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Old 11-20-2012, 12:43 PM   #1
Kyled93
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Mar 2011
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So I'm planning on brewing a Double black IPA for this black Friday. I'm am very curious is there an ideal water profile for an IPA? I know brewers like to use water profiles from London for pales and IPAs but I'm fairly sure that back in the day if London could change their water they would.

Can any one offer a suggestion on an ideal profile for an IPA?

Kyle

 
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Old 11-20-2012, 01:37 PM   #2
mabrungard
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Ideal??? I don't think there is an ideal since its subjective and dependent upon the drinker's palate. But, you can have a preference for a profile. I do like 300 ppm sulfate in my pales and IPAs. In the case of a double black IPA, I'd be inclined to continue to use my typical pale ale profile since this beer is going to end up sweeter due to the high gravity and inability to match the gravity with bittering. Therefore, I'd keep the sulfate level up instead of focusing on less sulfate or more chloride.

The crystal and roast levels might require a bit more bicarbonate than a typical IPA, but it shouldn't be much more.

I would not be too worried or focused on London water. That profile is no more likely to provide the effect you would prefer than a hybridized profile that was developed through thousands of taste tests.

The Pale Ale profile in Bru'n Water is what I've used for over a decade.
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Old 11-20-2012, 02:06 PM   #3
bobbrews
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I would say you will do well if you focus on Calcium Sulfate and Calcium Chloride additions, but check your water chemistry first.

Calcium and Sulfate are very important for American IIPAs as it pertains to optimal yeast health and attaining that hop bite. An example of a good Calcium range for this beer would probably be around 90-150 ppm. I usually do a 1 to 2 ratio of Chloride to Sulfate. For Partial Mash with Extract, a 75/150 ppm ratio (give or take) is good since the extract and the brewing water will already contain some background minerals. For All Grain, you might want to bump that ratio up a bit more. Martin can confirm/elaborate if any of these figures are off.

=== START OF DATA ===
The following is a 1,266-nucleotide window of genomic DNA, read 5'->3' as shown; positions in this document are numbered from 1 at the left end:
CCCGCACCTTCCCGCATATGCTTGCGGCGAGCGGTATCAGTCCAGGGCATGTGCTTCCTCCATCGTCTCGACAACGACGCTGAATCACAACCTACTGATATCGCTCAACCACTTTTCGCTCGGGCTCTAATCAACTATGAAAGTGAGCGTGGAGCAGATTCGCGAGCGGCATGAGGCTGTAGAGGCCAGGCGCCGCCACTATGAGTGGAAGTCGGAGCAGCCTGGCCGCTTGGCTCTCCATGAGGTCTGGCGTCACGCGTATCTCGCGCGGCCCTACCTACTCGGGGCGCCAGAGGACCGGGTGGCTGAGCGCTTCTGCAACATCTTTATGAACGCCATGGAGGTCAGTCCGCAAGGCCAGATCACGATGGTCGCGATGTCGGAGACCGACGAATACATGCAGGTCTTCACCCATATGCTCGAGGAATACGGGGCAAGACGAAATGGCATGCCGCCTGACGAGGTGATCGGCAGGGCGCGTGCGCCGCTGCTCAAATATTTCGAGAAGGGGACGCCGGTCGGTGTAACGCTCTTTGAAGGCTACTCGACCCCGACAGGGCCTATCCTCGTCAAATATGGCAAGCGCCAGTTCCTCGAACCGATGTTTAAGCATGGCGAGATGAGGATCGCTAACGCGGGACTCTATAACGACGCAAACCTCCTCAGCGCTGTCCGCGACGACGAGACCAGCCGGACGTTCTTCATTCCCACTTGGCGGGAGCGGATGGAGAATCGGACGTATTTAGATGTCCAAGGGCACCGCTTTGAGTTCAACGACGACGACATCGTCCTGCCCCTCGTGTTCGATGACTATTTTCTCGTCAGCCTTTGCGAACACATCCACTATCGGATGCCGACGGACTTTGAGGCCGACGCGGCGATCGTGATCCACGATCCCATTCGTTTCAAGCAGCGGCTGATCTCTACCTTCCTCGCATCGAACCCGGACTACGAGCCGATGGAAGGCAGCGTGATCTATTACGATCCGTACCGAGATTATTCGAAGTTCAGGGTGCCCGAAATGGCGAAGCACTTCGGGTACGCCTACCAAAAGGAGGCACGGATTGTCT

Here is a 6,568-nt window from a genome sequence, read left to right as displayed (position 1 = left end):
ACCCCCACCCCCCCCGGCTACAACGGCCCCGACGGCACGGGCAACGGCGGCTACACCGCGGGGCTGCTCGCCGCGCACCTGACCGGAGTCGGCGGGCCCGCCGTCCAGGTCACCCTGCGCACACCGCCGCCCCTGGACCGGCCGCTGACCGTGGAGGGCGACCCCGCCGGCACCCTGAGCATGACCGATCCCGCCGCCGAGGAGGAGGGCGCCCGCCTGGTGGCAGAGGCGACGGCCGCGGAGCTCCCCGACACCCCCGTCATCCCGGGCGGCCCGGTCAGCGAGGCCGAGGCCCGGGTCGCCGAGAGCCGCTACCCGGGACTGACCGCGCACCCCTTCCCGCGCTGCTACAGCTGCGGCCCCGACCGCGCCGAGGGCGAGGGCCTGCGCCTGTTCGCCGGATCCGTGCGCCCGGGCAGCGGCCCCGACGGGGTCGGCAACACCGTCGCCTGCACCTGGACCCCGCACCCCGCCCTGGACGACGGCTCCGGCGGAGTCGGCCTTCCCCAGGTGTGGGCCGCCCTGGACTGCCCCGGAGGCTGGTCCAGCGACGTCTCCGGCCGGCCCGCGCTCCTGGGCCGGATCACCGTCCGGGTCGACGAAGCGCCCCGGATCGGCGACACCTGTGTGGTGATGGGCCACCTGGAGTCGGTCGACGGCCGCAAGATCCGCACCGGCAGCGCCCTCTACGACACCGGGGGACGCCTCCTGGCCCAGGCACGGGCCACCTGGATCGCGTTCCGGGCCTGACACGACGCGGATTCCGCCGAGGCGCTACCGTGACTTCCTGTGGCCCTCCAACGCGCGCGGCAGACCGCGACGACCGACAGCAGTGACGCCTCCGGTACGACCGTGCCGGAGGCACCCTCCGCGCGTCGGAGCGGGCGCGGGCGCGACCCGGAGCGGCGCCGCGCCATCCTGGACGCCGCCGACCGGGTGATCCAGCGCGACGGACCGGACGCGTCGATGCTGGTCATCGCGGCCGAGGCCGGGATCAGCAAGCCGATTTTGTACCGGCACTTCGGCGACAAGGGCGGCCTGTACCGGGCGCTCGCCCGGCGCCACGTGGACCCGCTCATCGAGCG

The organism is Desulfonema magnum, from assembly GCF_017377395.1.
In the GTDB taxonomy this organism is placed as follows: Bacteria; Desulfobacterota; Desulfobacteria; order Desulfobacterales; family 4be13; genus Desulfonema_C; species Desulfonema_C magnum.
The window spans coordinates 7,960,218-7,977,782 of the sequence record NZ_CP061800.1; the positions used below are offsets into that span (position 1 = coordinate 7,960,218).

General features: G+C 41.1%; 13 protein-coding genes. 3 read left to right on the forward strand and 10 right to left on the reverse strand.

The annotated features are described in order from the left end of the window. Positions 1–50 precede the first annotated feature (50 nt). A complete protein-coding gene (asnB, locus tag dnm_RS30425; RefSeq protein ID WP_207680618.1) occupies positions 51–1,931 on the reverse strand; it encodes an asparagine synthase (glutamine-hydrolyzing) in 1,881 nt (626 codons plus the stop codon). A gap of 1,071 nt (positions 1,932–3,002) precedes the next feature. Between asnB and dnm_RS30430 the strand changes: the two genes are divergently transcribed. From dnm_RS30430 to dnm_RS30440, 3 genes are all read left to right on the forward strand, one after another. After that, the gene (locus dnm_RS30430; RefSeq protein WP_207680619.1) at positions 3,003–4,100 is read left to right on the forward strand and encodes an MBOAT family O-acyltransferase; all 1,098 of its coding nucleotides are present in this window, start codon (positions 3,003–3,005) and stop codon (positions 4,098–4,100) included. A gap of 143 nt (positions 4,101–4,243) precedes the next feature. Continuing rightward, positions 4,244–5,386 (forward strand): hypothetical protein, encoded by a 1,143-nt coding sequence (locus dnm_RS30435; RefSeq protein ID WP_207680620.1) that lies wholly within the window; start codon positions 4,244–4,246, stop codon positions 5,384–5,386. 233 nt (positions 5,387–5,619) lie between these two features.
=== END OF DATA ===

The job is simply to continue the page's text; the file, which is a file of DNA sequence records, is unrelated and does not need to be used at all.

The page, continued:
Try to keep the magnesium, sodium, and bicarbonate levels low (below 20 ppm each). This will be a little tougher with bicarbonate, but I wouldn't think it will be necessary to add anything to boost these three things.

 
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Old 11-20-2012, 03:33 PM   #4
TyTanium
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Quote:
Originally Posted by mabrungard View Post
...I do like 300 ppm sulfate in my pales and IPAs...
The Pale Ale profile in Bru'n Water is what I've used for over a decade.
Wow, 300ppm. I've brewed lots of IPAs and Pale Ales but never pushed SO4 above 100. (Cl is usually ~50ppm or so).

What can I expect by jacking the SO4 up to 300ppm? I know it "enhances bitterness"...can you (or bobbrews) provide any more color commentary on that?

And my Ca is usually around 50-75ppm...should I expect anything different from 150ppm Ca?

 
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Old 11-20-2012, 04:00 PM   #5
mabrungard
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300 ppm sulfate is getting near the upper end of sulfate in brewing. I've heard of some brewers recommending 350 ppm, but I've found that 300 is good enough. In discussions with Colin Kaminski, he has indicated that he has pushed sulfate to 800 ppm and 'he' enjoyed it. But since he is a commercial brewer and his customers apparently did not enjoy that level, he uses a more modest level in his beers.

You do have to be aware that elevated level of sulfate can produce a sulfury aroma in beer. The 300 ppm level is well below that concern, but many brewers try to emulate a Burton level of sulfate that could be as high as 800 ppm depending on the location of the well. Fortunately, most Burton breweries had enough dilution of the deep sulfate-rich groundwater with less mineralized surficial groundwater that they probably didn't have to brew with sulfate levels that high.

Many commercial brewers brew with modest levels of sulfate. Unfortunately, they don't typically define what that level is. In comparison to the 600 to 800 ppm sulfate typical in many versions of Burton water, the 300 ppm level is quite moderate. For a hop-focused beer, I recommend that 100 ppm sulfate is the minimum I would use. The beer tends to be too bland and lacking crispness and hop expression if you go lower.

PS: the 300 ppm level is recommended by Randy Mosher.
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Old 11-20-2012, 04:12 PM   #6
TyTanium
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Awesome, thank you for the helpful response! Exactly what I was looking for. I'll give it a shot.

 
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